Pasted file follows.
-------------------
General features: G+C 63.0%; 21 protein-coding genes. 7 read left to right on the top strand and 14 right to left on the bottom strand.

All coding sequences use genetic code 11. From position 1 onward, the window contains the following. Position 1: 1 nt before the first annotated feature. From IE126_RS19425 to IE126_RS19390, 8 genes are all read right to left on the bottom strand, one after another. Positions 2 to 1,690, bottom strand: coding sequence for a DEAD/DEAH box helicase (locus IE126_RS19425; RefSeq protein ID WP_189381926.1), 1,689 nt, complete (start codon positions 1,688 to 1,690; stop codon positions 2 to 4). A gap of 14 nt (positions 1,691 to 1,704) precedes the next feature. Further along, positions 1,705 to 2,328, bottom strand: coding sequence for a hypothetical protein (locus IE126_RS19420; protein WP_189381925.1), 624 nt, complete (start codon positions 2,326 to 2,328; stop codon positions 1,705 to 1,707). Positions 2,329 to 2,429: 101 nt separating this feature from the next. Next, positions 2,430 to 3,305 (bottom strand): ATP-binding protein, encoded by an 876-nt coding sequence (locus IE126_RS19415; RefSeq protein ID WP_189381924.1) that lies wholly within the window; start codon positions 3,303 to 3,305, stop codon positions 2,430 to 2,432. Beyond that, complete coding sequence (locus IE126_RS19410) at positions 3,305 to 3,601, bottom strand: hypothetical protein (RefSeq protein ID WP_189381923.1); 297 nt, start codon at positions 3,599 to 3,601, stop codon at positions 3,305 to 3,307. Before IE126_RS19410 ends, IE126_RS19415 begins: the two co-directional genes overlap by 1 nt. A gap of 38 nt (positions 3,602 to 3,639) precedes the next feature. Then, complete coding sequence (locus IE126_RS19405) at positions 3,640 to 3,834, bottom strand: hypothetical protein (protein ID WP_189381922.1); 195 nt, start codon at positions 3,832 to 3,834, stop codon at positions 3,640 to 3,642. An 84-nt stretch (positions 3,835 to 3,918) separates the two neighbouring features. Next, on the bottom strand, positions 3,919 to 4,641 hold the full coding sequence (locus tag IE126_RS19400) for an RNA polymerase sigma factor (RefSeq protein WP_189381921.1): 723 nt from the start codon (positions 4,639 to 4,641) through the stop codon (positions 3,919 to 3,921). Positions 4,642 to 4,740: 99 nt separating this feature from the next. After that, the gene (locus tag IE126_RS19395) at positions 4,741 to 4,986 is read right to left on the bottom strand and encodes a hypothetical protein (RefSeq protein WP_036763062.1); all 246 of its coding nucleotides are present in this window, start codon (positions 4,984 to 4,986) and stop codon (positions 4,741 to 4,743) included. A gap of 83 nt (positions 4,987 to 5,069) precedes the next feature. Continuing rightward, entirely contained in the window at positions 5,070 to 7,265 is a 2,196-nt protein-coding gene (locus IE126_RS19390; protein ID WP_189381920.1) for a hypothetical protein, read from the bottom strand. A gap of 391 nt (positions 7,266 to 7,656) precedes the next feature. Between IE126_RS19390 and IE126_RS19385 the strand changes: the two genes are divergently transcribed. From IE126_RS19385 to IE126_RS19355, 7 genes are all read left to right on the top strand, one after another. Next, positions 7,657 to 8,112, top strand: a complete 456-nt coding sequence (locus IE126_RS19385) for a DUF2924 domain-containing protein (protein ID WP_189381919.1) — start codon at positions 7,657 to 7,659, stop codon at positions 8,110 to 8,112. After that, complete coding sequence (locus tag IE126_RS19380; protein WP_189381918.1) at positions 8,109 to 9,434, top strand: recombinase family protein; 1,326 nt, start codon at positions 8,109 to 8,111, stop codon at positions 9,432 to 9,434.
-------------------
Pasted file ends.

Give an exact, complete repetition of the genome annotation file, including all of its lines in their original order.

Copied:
General features: G+C 63.0%; 21 protein-coding genes. 7 read left to right on the top strand and 14 right to left on the bottom strand.

All coding sequences use genetic code 11. From position 1 onward, the window contains the following. Position 1: 1 nt before the first annotated feature. From IE126_RS19425 to IE126_RS19390, 8 genes are all read right to left on the bottom strand, one after another. Positions 2 to 1,690, bottom strand: coding sequence for a DEAD/DEAH box helicase (locus IE126_RS19425; RefSeq protein ID WP_189381926.1), 1,689 nt, complete (start codon positions 1,688 to 1,690; stop codon positions 2 to 4). A gap of 14 nt (positions 1,691 to 1,704) precedes the next feature. Further along, positions 1,705 to 2,328, bottom strand: coding sequence for a hypothetical protein (locus IE126_RS19420; protein WP_189381925.1), 624 nt, complete (start codon positions 2,326 to 2,328; stop codon positions 1,705 to 1,707). Positions 2,329 to 2,429: 101 nt separating this feature from the next. Next, positions 2,430 to 3,305 (bottom strand): ATP-binding protein, encoded by an 876-nt coding sequence (locus IE126_RS19415; RefSeq protein ID WP_189381924.1) that lies wholly within the window; start codon positions 3,303 to 3,305, stop codon positions 2,430 to 2,432. Beyond that, complete coding sequence (locus IE126_RS19410) at positions 3,305 to 3,601, bottom strand: hypothetical protein (RefSeq protein ID WP_189381923.1); 297 nt, start codon at positions 3,599 to 3,601, stop codon at positions 3,305 to 3,307. Before IE126_RS19410 ends, IE126_RS19415 begins: the two co-directional genes overlap by 1 nt. A gap of 38 nt (positions 3,602 to 3,639) precedes the next feature. Then, complete coding sequence (locus IE126_RS19405) at positions 3,640 to 3,834, bottom strand: hypothetical protein (protein ID WP_189381922.1); 195 nt, start codon at positions 3,832 to 3,834, stop codon at positions 3,640 to 3,642. An 84-nt stretch (positions 3,835 to 3,918) separates the two neighbouring features. Next, on the bottom strand, positions 3,919 to 4,641 hold the full coding sequence (locus tag IE126_RS19400) for an RNA polymerase sigma factor (RefSeq protein WP_189381921.1): 723 nt from the start codon (positions 4,639 to 4,641) through the stop codon (positions 3,919 to 3,921). Positions 4,642 to 4,740: 99 nt separating this feature from the next. After that, the gene (locus tag IE126_RS19395) at positions 4,741 to 4,986 is read right to left on the bottom strand and encodes a hypothetical protein (RefSeq protein WP_036763062.1); all 246 of its coding nucleotides are present in this window, start codon (positions 4,984 to 4,986) and stop codon (positions 4,741 to 4,743) included. A gap of 83 nt (positions 4,987 to 5,069) precedes the next feature. Continuing rightward, entirely contained in the window at positions 5,070 to 7,265 is a 2,196-nt protein-coding gene (locus IE126_RS19390; protein ID WP_189381920.1) for a hypothetical protein, read from the bottom strand. A gap of 391 nt (positions 7,266 to 7,656) precedes the next feature. Between IE126_RS19390 and IE126_RS19385 the strand changes: the two genes are divergently transcribed. From IE126_RS19385 to IE126_RS19355, 7 genes are all read left to right on the top strand, one after another. Next, positions 7,657 to 8,112, top strand: a complete 456-nt coding sequence (locus IE126_RS19385) for a DUF2924 domain-containing protein (protein ID WP_189381919.1) — start codon at positions 7,657 to 7,659, stop codon at positions 8,110 to 8,112. After that, complete coding sequence (locus tag IE126_RS19380; protein WP_189381918.1) at positions 8,109 to 9,434, top strand: recombinase family protein; 1,326 nt, start codon at positions 8,109 to 8,111, stop codon at positions 9,432 to 9,434.